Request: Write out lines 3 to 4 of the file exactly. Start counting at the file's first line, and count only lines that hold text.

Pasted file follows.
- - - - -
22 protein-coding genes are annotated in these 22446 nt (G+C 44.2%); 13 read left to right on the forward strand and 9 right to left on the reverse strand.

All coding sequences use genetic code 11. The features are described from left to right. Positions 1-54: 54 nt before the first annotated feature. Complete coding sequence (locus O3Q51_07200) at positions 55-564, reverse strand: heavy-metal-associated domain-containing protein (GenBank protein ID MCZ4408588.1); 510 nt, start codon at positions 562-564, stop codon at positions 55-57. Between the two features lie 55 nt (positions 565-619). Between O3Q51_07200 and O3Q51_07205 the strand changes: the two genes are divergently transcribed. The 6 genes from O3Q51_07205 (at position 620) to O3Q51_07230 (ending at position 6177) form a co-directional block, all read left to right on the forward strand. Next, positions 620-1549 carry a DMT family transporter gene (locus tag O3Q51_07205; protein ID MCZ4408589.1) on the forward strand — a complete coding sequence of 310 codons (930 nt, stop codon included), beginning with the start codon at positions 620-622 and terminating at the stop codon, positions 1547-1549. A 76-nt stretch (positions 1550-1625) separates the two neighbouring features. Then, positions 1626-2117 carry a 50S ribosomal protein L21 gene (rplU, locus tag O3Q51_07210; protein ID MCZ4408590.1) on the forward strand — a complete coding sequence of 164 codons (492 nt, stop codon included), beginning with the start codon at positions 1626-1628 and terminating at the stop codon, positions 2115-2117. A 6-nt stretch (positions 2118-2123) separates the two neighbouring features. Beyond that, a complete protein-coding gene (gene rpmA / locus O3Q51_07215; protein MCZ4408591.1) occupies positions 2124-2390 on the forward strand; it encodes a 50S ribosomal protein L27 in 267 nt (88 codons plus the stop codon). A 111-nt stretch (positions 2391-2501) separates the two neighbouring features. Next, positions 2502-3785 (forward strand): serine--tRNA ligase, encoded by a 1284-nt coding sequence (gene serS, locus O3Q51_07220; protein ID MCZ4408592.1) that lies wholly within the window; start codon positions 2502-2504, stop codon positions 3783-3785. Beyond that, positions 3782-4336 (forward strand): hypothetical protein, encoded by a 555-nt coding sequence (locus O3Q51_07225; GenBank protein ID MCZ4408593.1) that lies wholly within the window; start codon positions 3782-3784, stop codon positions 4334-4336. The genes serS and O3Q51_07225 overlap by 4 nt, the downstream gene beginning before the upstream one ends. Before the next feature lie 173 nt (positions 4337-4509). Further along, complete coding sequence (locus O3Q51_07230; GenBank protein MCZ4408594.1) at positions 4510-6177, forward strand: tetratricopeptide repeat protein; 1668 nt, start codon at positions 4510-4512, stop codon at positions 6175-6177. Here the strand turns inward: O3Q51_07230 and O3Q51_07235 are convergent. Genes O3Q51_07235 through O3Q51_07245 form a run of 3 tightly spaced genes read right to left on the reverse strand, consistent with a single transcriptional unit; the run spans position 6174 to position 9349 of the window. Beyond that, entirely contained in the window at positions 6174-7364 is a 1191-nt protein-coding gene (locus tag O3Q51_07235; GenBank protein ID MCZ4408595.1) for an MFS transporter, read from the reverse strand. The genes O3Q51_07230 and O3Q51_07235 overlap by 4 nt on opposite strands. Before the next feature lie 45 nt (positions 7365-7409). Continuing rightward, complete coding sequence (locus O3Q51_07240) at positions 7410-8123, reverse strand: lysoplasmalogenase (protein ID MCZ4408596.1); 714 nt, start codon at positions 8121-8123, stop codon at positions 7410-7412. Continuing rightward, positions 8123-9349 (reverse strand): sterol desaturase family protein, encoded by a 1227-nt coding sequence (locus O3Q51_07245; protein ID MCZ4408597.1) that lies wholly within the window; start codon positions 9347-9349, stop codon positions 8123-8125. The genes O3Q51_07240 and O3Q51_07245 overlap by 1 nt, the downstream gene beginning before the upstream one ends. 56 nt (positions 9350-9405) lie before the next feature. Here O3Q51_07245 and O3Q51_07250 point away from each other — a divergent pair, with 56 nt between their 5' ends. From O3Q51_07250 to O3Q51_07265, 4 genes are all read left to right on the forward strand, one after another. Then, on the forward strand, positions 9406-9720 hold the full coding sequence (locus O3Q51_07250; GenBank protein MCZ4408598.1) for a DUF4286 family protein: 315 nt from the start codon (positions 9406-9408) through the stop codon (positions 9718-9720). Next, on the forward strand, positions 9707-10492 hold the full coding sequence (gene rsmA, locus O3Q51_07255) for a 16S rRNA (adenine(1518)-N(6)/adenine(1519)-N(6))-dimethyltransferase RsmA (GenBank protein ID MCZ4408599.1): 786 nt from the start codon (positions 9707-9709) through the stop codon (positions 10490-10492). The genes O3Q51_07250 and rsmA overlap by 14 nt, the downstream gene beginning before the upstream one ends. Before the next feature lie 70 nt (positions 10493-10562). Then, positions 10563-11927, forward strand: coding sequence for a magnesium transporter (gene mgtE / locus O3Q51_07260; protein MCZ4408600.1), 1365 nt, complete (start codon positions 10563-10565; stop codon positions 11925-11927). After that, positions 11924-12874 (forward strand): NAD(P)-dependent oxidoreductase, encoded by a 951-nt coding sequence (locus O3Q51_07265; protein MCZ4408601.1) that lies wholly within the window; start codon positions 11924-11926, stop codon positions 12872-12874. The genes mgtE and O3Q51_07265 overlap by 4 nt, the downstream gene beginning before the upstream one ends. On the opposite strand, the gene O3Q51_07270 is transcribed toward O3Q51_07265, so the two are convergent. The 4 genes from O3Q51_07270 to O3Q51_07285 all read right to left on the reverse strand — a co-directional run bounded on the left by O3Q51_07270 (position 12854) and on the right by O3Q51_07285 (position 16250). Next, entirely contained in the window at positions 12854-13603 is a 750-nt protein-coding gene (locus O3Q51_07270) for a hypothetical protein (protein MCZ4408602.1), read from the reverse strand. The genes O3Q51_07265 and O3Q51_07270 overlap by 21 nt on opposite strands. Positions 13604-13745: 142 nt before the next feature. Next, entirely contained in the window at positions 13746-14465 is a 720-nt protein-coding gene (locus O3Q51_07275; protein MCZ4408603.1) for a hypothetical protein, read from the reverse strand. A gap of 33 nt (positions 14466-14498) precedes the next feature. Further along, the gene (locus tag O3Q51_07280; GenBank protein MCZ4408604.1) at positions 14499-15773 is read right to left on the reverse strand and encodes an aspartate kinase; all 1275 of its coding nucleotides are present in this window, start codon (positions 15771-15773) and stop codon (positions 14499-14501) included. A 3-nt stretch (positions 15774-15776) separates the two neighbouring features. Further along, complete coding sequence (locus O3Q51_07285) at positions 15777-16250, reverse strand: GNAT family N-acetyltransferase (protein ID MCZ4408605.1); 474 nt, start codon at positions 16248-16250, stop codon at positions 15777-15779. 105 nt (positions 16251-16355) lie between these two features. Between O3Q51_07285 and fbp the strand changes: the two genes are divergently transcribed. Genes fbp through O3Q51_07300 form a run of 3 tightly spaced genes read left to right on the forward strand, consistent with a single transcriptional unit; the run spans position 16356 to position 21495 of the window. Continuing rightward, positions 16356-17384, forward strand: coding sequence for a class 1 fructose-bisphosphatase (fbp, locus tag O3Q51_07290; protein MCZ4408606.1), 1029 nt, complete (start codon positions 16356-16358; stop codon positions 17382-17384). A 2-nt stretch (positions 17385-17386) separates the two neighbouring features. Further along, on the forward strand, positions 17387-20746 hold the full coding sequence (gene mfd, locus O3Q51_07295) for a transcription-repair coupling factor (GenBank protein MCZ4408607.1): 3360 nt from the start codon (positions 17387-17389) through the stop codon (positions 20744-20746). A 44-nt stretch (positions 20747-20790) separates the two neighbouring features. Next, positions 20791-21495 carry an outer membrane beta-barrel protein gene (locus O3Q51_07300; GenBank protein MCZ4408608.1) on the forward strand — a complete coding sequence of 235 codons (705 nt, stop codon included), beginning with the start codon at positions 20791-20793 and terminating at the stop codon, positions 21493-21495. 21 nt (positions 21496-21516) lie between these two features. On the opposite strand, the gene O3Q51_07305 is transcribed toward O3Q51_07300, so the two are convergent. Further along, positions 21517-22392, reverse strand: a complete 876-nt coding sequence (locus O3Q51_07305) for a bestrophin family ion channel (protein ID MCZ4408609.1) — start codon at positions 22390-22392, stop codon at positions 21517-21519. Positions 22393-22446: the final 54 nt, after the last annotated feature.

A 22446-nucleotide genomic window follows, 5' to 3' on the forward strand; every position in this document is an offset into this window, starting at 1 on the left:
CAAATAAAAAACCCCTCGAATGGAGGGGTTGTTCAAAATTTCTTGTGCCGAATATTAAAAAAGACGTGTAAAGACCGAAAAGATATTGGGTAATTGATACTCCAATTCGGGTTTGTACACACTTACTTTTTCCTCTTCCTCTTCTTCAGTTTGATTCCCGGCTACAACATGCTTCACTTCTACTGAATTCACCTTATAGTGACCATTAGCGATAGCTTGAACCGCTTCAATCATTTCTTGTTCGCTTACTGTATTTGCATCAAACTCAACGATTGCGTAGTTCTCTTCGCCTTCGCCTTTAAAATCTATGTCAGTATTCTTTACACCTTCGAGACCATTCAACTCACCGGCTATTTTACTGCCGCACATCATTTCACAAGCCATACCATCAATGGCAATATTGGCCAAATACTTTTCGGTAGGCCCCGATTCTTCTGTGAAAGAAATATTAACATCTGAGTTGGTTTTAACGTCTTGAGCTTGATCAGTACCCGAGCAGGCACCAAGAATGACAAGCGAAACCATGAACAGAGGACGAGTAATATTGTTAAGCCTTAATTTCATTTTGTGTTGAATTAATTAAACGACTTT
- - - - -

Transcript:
A 22446-nucleotide genomic window follows, 5' to 3' on the forward strand; every position in this document is an offset into this window, starting at 1 on the left:
CAAATAAAAAACCCCTCGAATGGAGGGGTTGTTCAAAATTTCTTGTGCCGAATATTAAAAAAGACGTGTAAAGACCGAAAAGATATTGGGTAATTGATACTCCAATTCGGGTTTGTACACACTTACTTTTTCCTCTTCCTCTTCTTCAGTTTGATTCCCGGCTACAACATGCTTCACTTCTACTGAATTCACCTTATAGTGACCATTAGCGATAGCTTGAACCGCTTCAATCATTTCTTGTTCGCTTACTGTATTTGCATCAAACTCAACGATTGCGTAGTTCTCTTCGCCTTCGCCTTTAAAATCTATGTCAGTATTCTTTACACCTTCGAGACCATTCAACTCACCGGCTATTTTACTGCCGCACATCATTTCACAAGCCATACCATCAATGGCAATATTGGCCAAATACTTTTCGGTAGGCCCCGATTCTTCTGTGAAAGAAATATTAACATCTGAGTTGGTTTTAACGTCTTGAGCTTGATCAGTACCCGAGCAGGCACCAAGAATGACAAGCGAAACCATGAACAGAGGACGAGTAATATTGTTAAGCCTTAATTTCATTTTGTGTTGAATTAATTAAACGACTTT